Custom Look-Up Tables (or LUTs) are a great way to apply color, contrast and exposure adjustments to digital images and video. In video and movies, this process is used to apply a “look” to the image without fundamentally modifying the pixels themselves. Think of it like a nondestructive filter through which a moving image is viewed.
A handful of Look-Up Tables are included by default in Photoshop, and they can be purchased online as well. They’re simple to apply—just click on the LUT icon in the Adjustment Layers palette and watch the image change. Better, though, is the fact that you can make custom LUTs yourself. In fact, any adjustment layers applied to an image in Photoshop can also be saved as a custom LUT. This way, you can dial in the exact look you’re after and save it for use in the future, for application in both stills and video.
To create a custom LUT in Photoshop, start by making changes to the image using adjustment layers. In the example here, a Photo Filter adjustment is applied for warmth, along with a black and white conversion, layers and tone curve adjustments. Once the image looks as you’d like it, click File>Export>Color Lookup Tables. In the popup window that appears, give the LUT a name, a copyright if you care to and then adjust the quality.
I use High (64 grid points) and the 3DL and CUBE versatile formats, but you can certainly check all four if you plan to use your LUT extensively in other applications. Click OK and Photoshop will convert the Adjustment Layers to the LUT. Then, choose a location for the files. I save them to my desktop initially, then drag and drop them to the 3DLUT subfolder of the Photoshop Presets folder (which likely requires a password to access, so saving there directly doesn’t work).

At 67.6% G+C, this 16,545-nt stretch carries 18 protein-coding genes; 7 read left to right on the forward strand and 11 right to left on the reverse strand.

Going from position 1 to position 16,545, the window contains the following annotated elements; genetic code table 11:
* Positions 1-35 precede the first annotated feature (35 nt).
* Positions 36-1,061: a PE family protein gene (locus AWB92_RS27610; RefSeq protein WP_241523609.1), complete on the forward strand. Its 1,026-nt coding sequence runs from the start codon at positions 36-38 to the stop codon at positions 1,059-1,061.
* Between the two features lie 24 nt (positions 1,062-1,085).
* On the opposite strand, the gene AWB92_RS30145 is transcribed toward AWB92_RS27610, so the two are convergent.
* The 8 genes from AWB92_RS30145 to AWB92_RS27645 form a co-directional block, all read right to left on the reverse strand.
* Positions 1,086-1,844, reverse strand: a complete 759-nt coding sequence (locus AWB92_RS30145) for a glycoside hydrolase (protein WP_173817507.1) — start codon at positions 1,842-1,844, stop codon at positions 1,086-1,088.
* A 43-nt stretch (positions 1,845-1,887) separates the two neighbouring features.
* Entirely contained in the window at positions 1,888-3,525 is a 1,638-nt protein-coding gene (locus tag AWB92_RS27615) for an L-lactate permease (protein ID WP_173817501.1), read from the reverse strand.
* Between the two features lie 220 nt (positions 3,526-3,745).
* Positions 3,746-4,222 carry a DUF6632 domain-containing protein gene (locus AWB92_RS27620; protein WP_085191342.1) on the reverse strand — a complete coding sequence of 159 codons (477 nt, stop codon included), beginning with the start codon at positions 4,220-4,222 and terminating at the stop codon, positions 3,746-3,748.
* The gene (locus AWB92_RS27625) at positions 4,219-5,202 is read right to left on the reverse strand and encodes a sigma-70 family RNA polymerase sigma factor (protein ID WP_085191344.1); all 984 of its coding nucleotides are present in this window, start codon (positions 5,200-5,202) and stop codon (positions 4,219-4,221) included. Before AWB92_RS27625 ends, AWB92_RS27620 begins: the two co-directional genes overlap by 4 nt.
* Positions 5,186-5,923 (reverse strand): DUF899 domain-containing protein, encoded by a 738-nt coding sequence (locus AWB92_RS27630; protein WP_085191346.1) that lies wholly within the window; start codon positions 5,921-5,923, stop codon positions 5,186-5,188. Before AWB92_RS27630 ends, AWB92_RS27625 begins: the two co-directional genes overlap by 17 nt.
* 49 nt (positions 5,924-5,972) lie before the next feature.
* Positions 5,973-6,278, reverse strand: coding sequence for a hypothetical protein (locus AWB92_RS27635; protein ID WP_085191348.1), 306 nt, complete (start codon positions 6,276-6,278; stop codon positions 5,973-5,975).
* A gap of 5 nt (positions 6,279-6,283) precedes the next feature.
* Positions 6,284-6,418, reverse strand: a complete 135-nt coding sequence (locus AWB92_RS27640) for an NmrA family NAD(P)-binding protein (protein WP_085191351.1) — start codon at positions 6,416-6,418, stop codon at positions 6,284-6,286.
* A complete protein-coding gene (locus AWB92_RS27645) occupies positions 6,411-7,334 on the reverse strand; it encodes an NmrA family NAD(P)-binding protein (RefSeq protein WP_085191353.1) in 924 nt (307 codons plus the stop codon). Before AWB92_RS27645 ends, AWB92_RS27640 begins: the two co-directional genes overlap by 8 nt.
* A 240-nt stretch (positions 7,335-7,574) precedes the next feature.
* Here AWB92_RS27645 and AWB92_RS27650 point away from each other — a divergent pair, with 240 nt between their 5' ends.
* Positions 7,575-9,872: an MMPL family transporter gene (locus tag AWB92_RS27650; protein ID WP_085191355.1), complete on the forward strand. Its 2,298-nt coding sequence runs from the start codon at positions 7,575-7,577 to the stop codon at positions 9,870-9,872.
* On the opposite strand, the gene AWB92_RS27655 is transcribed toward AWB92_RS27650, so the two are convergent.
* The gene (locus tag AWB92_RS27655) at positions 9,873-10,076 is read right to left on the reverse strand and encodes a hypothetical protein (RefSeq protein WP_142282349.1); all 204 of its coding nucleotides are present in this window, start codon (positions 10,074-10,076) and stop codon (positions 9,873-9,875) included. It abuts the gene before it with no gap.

With the LUT files now in the folder where Photoshop will find them, they’ll appear in Photoshop’s LUT list after restart of the application, easily accessible back in the Adjustment Layers palette. But I like to go one step farther and convert the LUT into something I can use in Lightroom. It’s a sneaky way to bring Photoshop Adjustment Layer functionality into an application that doesn’t use adjustment layers.
To import the LUT into Lightroom, we’ll use Adobe Camera Raw to import the file as a profile. I simply open a RAW image in Photoshop so the Camera Raw popup appears, then navigate to the Presets heading (second from the end of the list in the top right of the window) and look for the New Preset “folded paper” icon in the bottom right of the panel. Option-clicking (or Alt-clicking) this icon will open up the New Profile dialogue box.
Here, you can give your profile a name and choose which settings to include. Point Curve is checked by default, and I adjust the Tone Map Strength to Medium. Uncheck Look Table, but click on the Color Lookup Table checkbox at the bottom of the window and navigate through the file tree to the Photoshop 3DLUT subfolder in the Presets folder. Then click OK when you’re ready, close out of Camera Raw and restart Lightroom to apply the changes.
With Lightroom restarted, click on the Profile Browser icon near the top of the Basic heading in the Develop module. Be sure All Profiles are active and look for the User Profiles heading at the bottom of the list. Here, you’ll find all of the custom LUTs you’ve created and imported, ready to deploy as Profiles at the click of a button.